The festival route
Tamil directors Chezhiyan, Ameer and Lenin Bharathi, talk about using international film fesitvals as a platform to secure better, and wider theatrical releases in the country
With almost four to five releases every Friday, each Tamil film is under pressure to make heads turn. Star vehicles and mega-budget ventures are exceptions to this, but almost all other films irrespective of the genre go through a testing phase of commercial release. But filmmakers have now found an alternative route to theatres through film festivals. By touring global festivals, they secure the opportunity to have the films talk for themselves. Lenin Bharathi’s Merku Thodarchi Malai, Ram’s Peranbu, and Chezhiyan’s To Let have all won accolades across the world at film fests, before going on to prove their mettle as commercially viable films in India.
“I didn’t think about sending Merku Thodarchi Malai to film festivals when I wrote it. Later, we decided to send it and whenever our film got selected, it turned into news and began to serve as an advertisement,” says Lenin. He makes it clear that the target audience of his film was always the usual crowd. “The audience at film festivals are intellectuals, who understand the politics we spoke in the film. But that isn’t the sole purpose of creation. A true art form should reach even a layman. We always had that in our mind and we used the festivals as a back gate to get a theatrical release,” he adds.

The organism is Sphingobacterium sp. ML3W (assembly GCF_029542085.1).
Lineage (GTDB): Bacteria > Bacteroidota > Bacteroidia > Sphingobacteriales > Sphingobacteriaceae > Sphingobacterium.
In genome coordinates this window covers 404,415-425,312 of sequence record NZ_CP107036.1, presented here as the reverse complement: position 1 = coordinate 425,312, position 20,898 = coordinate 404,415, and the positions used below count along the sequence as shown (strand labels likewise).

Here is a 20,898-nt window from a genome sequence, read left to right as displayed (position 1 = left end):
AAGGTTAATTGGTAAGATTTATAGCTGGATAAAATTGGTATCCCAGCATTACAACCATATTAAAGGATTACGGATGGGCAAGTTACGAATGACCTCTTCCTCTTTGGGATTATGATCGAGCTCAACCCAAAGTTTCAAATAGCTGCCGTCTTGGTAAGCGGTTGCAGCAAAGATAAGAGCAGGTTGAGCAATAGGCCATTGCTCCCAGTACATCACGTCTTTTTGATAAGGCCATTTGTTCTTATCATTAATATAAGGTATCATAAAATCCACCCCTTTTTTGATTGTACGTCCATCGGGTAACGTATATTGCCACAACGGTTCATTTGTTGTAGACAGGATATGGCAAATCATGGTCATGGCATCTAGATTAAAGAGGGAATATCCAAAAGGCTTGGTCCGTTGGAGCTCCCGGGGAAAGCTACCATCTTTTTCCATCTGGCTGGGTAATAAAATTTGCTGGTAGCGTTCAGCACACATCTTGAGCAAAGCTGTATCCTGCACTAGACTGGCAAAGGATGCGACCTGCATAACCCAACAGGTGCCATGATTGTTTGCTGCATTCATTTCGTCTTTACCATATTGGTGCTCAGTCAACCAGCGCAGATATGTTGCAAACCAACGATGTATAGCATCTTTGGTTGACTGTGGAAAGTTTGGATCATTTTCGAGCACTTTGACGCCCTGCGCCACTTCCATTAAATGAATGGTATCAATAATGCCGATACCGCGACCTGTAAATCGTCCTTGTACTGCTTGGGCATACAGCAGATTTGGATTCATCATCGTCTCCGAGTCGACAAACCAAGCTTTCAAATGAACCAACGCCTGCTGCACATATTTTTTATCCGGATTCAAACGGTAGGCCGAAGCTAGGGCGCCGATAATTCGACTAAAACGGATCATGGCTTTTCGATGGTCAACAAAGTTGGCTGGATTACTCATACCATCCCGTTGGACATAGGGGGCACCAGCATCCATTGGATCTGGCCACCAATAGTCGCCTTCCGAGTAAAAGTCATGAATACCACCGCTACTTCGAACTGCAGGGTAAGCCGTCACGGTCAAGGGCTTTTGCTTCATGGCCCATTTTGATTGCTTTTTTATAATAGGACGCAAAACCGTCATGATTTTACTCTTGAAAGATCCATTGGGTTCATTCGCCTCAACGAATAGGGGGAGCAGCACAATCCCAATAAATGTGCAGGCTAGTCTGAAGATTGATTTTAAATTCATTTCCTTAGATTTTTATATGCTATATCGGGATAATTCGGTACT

Director-cinematographer Chezhiyan says he didn’t receive any support when he decided to make To Let, a festival film. “Most of them told me that festival films don’t get a commercial release and turn out to be flops,” he says. There’s also the notion that festival films are dark and drag along,” he adds.
Director Ameer Sultan, whose film Raam, won two awards at the Cyprus International Film Festival in 2006, says the scenario was quite different a decade ago. “When I took Raam to Cyprus, I had nobody to guide me. It was the first Tamil film to have won two awards at an international festival after a gap of 40 years. But even after winning it, the film didn’t get its due. It wasn’t like the media wanted to turn a blind eye to my film. They were just unaware of it,” rues the director.
He still has doubts over whether the audience completely understands the concept of film festivals and says, “There are hundreds of festivals across the world, and of them, only 15 are big. Only certain films get selected, the rest are screened by production houses which pay a lot of money. These films disguise themselves as festival films while marketing to draw the audiences. Even today, not many people understand these things.”
But Chezhiyan thinks it is pointless for new-age filmmakers to show ignorance about film festivals. “Giving excuses in the world of internet is pointless. Before the evolution of the internet, filmmakers had no guidance to festivals. But now, all we have to do is search online. Directors claiming ignorance is like people having Google Maps on their phone and still looking lost,” he adds.
Filmmaker Ameer believes that the directors and producers’ councils have still not realised the kind of global recognition that can be gained through these film festivals. “None of the councils have helped filmmakers in this area. They have become centres of controversies and disputes. Their priority is about the bank balance and stage shows rather than working towards the upliftment of cinema”